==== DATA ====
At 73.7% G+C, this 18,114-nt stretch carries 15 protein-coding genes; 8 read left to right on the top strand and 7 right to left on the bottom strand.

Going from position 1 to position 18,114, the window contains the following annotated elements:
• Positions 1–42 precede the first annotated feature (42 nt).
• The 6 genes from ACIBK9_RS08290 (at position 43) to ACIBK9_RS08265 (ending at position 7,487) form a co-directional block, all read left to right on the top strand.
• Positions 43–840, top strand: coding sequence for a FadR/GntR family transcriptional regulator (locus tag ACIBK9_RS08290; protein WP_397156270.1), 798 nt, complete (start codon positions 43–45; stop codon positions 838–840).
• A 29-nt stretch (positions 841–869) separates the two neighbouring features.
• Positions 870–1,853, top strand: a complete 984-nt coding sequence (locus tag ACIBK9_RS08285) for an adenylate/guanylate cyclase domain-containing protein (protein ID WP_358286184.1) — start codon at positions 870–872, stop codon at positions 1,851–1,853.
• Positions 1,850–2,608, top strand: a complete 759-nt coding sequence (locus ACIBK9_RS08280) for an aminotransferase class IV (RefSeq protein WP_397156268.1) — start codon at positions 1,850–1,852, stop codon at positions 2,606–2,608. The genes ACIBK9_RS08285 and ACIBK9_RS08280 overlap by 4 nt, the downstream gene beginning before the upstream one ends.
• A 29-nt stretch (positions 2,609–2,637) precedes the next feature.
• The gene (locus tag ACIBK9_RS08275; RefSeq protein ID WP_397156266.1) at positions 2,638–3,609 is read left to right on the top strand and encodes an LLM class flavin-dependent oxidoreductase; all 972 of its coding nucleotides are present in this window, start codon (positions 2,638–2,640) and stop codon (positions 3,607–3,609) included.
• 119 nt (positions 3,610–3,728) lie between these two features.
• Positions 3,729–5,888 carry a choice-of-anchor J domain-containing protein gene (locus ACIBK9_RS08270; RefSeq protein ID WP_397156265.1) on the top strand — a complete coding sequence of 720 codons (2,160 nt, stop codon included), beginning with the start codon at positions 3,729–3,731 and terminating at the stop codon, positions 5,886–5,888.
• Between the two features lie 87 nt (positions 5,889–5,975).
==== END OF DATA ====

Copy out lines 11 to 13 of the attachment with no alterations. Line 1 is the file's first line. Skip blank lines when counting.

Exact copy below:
• 119 nt (positions 3,610–3,728) lie between these two features.
• Positions 3,729–5,888 carry a choice-of-anchor J domain-containing protein gene (locus ACIBK9_RS08270; RefSeq protein ID WP_397156265.1) on the top strand — a complete coding sequence of 720 codons (2,160 nt, stop codon included), beginning with the start codon at positions 3,729–3,731 and terminating at the stop codon, positions 5,886–5,888.
• Between the two features lie 87 nt (positions 5,889–5,975).